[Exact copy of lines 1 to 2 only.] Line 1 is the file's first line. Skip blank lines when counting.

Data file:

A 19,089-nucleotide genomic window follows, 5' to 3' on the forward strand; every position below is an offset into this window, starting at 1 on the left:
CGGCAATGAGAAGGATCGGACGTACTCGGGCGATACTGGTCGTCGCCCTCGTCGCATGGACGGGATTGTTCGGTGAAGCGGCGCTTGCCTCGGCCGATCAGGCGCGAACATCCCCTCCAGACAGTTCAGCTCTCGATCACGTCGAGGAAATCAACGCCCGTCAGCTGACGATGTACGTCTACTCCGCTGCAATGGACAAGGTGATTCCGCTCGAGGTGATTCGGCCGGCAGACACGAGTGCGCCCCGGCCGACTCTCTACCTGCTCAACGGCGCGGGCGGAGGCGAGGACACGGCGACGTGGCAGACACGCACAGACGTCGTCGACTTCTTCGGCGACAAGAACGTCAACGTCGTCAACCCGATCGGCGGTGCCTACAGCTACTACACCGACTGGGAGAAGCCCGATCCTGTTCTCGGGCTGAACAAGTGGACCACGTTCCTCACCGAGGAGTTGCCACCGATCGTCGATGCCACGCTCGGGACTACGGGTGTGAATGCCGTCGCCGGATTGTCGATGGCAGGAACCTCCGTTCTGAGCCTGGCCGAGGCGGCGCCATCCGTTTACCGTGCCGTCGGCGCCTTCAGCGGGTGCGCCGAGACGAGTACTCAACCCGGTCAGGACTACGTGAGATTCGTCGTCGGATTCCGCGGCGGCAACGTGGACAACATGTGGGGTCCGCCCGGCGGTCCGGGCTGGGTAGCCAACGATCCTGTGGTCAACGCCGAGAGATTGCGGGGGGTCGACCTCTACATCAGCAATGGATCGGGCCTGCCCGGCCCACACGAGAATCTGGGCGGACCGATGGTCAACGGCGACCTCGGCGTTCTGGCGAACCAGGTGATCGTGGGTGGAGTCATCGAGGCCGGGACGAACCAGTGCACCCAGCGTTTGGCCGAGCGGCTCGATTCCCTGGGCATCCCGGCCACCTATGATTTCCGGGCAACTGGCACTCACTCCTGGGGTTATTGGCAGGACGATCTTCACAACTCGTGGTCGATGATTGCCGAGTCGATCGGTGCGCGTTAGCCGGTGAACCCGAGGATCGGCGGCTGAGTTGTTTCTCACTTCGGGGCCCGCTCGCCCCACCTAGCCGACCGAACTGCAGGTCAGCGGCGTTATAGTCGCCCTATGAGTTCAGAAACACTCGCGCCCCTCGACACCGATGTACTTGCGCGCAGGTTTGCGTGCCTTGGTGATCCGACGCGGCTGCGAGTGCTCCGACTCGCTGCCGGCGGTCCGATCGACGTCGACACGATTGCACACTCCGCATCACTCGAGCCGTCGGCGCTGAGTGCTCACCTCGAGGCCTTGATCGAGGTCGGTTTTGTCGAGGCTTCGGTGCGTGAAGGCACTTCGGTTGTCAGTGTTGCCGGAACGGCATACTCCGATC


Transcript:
A 19,089-nucleotide genomic window follows, 5' to 3' on the forward strand; every position below is an offset into this window, starting at 1 on the left:
CGGCAATGAGAAGGATCGGACGTACTCGGGCGATACTGGTCGTCGCCCTCGTCGCATGGACGGGATTGTTCGGTGAAGCGGCGCTTGCCTCGGCCGATCAGGCGCGAACATCCCCTCCAGACAGTTCAGCTCTCGATCACGTCGAGGAAATCAACGCCCGTCAGCTGACGATGTACGTCTACTCCGCTGCAATGGACAAGGTGATTCCGCTCGAGGTGATTCGGCCGGCAGACACGAGTGCGCCCCGGCCGACTCTCTACCTGCTCAACGGCGCGGGCGGAGGCGAGGACACGGCGACGTGGCAGACACGCACAGACGTCGTCGACTTCTTCGGCGACAAGAACGTCAACGTCGTCAACCCGATCGGCGGTGCCTACAGCTACTACACCGACTGGGAGAAGCCCGATCCTGTTCTCGGGCTGAACAAGTGGACCACGTTCCTCACCGAGGAGTTGCCACCGATCGTCGATGCCACGCTCGGGACTACGGGTGTGAATGCCGTCGCCGGATTGTCGATGGCAGGAACCTCCGTTCTGAGCCTGGCCGAGGCGGCGCCATCCGTTTACCGTGCCGTCGGCGCCTTCAGCGGGTGCGCCGAGACGAGTACTCAACCCGGTCAGGACTACGTGAGATTCGTCGTCGGATTCCGCGGCGGCAACGTGGACAACATGTGGGGTCCGCCCGGCGGTCCGGGCTGGGTAGCCAACGATCCTGTGGTCAACGCCGAGAGATTGCGGGGGGTCGACCTCTACATCAGCAATGGATCGGGCCTGCCCGGCCCACACGAGAATCTGGGCGGACCGATGGTCAACGGCGACCTCGGCGTTCTGGCGAACCAGGTGATCGTGGGTGGAGTCATCGAGGCCGGGACGAACCAGTGCACCCAGCGTTTGGCCGAGCGGCTCGATTCCCTGGGCATCCCGGCCACCTATGATTTCCGGGCAACTGGCACTCACTCCTGGGGTTATTGGCAGGACGATCTTCACAACTCGTGGTCGATGATTGCCGAGTCGATCGGTGCGCGTTAGCCGGTGAACCCGAGGATCGGCGGCTGAGTTGTTTCTCACTTCGGGGCCCGCTCGCCCCACCTAGCCGACCGAACTGCAGGTCAGCGGCGTTATAGTCGCCCTATGAGTTCAGAAACACTCGCGCCCCTCGACACCGATGTACTTGCGCGCAGGTTTGCGTGCCTTGGTGATCCGACGCGGCTGCGAGTGCTCCGACTCGCTGCCGGCGGTCCGATCGACGTCGACACGATTGCACACTCCGCATCACTCGAGCCGTCGGCGCTGAGTGCTCACCTCGAGGCCTTGATCGAGGTCGGTTTTGTCGAGGCTTCGGTGCGTGAAGGCACTTCGGTTGTCAGTGTTGCCGGAACGGCATACTCCGATC